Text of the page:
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Increased domestic oil production is crucial for the United States

Petroleum IndustryEnergy ResourcesNationalizationNatural Resources

Rafael Corredoira's understanding and explanation of the U.S. petroleum markets is ludicrous. ("More domestic production won't lower gas prices," April 20.) I would need a full page to rebut his assertions.

He is as astute as Nancy Pelosi and her view that more imported Canadian crude would be refined and exported. More crude is imported than is required for U.S. markets. Petroleum products are exported because there has been excess refining capacity in the U.S. since 2008 when the U.S. economy went into the tank and oil demand declined. To suggest that U.S. companies should import OPEC crude and sell the products at a loss to drive down prices in the U.S. is scary to say the least.

His comments about nationalization and export controls are right in line with Argentina and their nationalization of YPF. That country has cycled from one financial crisis to another between totally corrupt and inept elected governments and military control ever since the Perons ruled.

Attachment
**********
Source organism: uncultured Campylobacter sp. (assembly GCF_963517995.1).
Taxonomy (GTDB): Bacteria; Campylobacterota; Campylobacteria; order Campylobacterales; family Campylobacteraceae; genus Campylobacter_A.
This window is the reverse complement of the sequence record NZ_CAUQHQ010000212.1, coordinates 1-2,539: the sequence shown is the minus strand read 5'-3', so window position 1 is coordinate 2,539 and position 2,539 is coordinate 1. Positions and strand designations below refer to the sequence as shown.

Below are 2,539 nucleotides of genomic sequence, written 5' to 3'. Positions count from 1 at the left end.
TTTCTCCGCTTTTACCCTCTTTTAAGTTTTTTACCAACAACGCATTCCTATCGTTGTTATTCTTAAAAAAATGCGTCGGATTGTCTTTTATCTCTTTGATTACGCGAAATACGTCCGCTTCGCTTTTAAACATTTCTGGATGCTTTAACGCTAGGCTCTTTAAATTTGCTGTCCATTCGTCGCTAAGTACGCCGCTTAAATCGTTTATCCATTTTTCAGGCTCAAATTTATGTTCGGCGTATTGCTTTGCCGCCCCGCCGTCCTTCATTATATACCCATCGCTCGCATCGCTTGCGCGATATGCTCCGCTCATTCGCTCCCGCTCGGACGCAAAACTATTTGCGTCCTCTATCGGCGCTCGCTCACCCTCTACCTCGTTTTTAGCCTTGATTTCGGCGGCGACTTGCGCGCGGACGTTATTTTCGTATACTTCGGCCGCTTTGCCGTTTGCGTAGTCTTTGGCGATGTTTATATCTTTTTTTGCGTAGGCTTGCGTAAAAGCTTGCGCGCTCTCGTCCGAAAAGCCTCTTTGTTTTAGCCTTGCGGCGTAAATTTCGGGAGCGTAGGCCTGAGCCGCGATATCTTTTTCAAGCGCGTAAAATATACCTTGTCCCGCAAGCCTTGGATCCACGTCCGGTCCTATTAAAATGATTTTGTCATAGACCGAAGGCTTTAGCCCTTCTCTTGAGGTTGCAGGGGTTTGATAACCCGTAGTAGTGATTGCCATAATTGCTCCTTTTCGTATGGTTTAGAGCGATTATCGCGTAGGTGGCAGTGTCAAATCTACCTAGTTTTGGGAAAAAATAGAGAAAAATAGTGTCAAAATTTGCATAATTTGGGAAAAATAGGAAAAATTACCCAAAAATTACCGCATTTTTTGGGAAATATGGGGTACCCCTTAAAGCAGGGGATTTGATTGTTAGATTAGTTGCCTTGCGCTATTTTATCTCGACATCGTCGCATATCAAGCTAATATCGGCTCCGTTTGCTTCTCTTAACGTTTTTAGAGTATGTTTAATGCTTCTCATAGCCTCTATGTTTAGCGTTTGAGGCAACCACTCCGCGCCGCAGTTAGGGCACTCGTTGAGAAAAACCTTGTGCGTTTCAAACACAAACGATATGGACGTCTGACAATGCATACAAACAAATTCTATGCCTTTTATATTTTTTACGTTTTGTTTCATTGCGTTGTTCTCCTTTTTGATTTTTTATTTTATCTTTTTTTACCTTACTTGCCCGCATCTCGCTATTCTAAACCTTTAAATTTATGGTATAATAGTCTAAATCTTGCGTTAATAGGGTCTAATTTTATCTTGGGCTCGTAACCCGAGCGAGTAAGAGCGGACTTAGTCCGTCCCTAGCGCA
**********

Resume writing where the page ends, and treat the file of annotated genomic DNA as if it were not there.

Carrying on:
The whole point of becoming self sufficient in energy — as well as importing crude from friendly Canada — is to become indifferent to  crude purchased from countries that want to destroy us. Oil prices are set by global demand. If we produced additional crude so that global productive capacity is in excess of demand, world crude prices would fall, and as Mr Corredoira correctly observes, OPEC would be forced to cut production to maintain prices. However, OPEC members are not all equals in terms of production and population. Countries such as Nigeria cannot cut production because they have an immediate need for cash.

It is in our extreme interest to spread disharmony in OPEC and reduce their hold on our economy. The best way to do this is with increased oil production.

Chuck Campbell, Woodstock

Copyright © 2014, The Baltimore Sun
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